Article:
In case you’ve forgotten or you’re new here, this is your reminder that, emotionally speaking, Heels is one of the best things we’ve got these days.
For a full recap of Heels Season 2 Episode 3, just click that link.
For the purpose of this review, we’re going to discuss two developments because they’re worth the deep dive.
While more happened than the two areas we’re about to cover, these are so juicy that everything else pales in comparison.
Crystal’s rise and the need for a women’s league come first.
Women in sports and violence against women
There is so much conversation of late about women in sports, and there’s no better jumping-off point than examining the physical power imbalance between males and females in the context of professional wrestling.
The audience was divided when Crystal Tyler grabbed the belt for herself. Part of them loved the shtick, and others thought it was a ruse. A woman, especially of Crystal’s size, was highly unlikely to win the belt fairly.
Because she’s been accepted so quickly and cheering her on is a new favorite pastime in Duffy, she got her big break, and she was written into the DWL.
It was only a matter of time before reality smashed up against that dream, no matter how fun it was in theory.
“Discord” made a point to note it’s a good time for a women’s league because violence against women is on the rise. Is there any data to support that? Not that I can find.
Data has always been skewed since so many women don’t report violence against them, but overall, there have been many laws and measures put into place to make reporting it less painful and ensure those who engage in it are taken to task.
What is true is that we know a lot more about it when it happens, thanks to social media and the influx of cameras and video. When someone is abused, it’s much harder to escape culpability than it once was.
And most certainly, a news broadcast about a woman being “rag-dolled” would do irreparable harm to a wrestling league looking to make rag-dolling a woman in the ring a form of entertainment.
What takes place in the fictional world of a professional wrestling ring is not the same thing as a professional athlete abusing his significant other.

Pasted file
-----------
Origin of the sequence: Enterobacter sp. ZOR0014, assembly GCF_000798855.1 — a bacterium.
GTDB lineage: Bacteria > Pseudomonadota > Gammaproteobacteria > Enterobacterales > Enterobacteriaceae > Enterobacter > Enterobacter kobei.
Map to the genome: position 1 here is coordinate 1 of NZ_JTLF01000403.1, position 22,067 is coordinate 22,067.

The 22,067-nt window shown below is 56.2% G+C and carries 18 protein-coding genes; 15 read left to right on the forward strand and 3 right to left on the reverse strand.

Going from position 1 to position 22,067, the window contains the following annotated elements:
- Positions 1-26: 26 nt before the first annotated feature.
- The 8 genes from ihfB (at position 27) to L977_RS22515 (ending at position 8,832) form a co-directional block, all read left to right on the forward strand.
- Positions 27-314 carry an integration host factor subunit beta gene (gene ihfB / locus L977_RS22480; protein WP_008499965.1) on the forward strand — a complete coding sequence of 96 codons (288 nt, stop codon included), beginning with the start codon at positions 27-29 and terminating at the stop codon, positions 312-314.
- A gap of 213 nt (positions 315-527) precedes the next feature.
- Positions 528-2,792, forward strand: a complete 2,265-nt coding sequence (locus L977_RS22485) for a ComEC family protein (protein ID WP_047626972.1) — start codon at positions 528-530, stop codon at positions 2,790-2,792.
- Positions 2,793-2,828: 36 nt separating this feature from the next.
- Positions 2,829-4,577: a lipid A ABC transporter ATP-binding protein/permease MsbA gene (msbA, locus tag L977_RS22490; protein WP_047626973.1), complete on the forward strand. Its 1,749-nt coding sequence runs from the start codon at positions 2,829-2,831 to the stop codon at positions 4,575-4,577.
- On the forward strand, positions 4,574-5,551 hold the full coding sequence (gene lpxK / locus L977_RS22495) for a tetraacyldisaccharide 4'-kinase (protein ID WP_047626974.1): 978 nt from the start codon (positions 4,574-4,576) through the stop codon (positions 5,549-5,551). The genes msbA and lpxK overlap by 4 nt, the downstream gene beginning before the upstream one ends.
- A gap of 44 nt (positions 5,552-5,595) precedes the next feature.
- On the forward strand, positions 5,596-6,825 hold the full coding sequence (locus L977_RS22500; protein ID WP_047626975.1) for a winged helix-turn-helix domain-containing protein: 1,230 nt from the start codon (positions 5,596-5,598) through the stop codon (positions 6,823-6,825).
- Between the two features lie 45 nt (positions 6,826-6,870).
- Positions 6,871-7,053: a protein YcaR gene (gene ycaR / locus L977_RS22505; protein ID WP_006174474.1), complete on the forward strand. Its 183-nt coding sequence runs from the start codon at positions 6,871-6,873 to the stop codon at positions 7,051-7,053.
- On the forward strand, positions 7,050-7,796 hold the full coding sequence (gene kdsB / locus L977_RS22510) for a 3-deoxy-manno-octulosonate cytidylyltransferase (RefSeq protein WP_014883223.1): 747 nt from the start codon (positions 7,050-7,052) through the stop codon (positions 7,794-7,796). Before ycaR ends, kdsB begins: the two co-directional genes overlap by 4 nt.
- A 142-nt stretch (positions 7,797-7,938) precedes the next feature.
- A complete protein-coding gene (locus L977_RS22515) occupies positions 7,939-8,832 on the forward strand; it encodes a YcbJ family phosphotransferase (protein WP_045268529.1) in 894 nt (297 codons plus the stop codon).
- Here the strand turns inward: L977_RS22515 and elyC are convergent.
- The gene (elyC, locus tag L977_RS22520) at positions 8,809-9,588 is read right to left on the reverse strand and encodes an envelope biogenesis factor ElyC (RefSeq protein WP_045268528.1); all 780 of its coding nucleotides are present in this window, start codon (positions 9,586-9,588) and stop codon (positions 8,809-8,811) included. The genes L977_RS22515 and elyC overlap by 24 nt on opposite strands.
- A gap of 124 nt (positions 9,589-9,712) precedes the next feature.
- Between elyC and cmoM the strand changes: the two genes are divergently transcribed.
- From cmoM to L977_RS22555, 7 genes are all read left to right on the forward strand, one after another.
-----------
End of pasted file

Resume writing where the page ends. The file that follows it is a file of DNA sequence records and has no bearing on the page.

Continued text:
Debbie’s rant about it puts words to what many people think about these situations.
Debbie: It’s so sexist that we can’t have make wrastlers beatin’ on female wrastlers because people get upset when they see real men beatin’ real women. I mean, OK fine, but, how come they can’t separate the two? I, me, the Debs, know Crystal gettin’ punched in the face is pretend for my entertainment, just like when it happens to Jack or Diego or Bill.
Crystal: I said this exact thing to Bobby.
Debbie: Why can’t people find it cool that a man twice her size is launching her across the room. She’s in character. She’s not dead. She has the belt. We’re gonna make sure she wins. We just don’t want it to look implausible every second. She needs something to fight against. You show me a woman who doesn’t have to fight against men. You can’t. So sexist. And the heck with women who can’t handle watchin’ it. I’m so sick of estrogen and fragile female egos.
But you have to keep in mind that there are fans of professional wrestling who refuse to believe the storylines are scripted, too. In other words, we are not all alike, and it’s better to err on the side of caution than add fuel to a raging fire.
The last thing anyone wants is to be held accountable for actions over which they have no liability. Crystal wants her chance to shine, and the DWL wants her to fly. Putting her into a ring against a large male opponent, even if she wins handily, could send the wrong message to the wrong people.
It’s just not worth taking the risk, especially since there is a viable alternative and a growth opportunity to boot.
If men can do it, so can women. They don’t have to compete against each other, but they can coexist.
We need a women’s division. It’s time.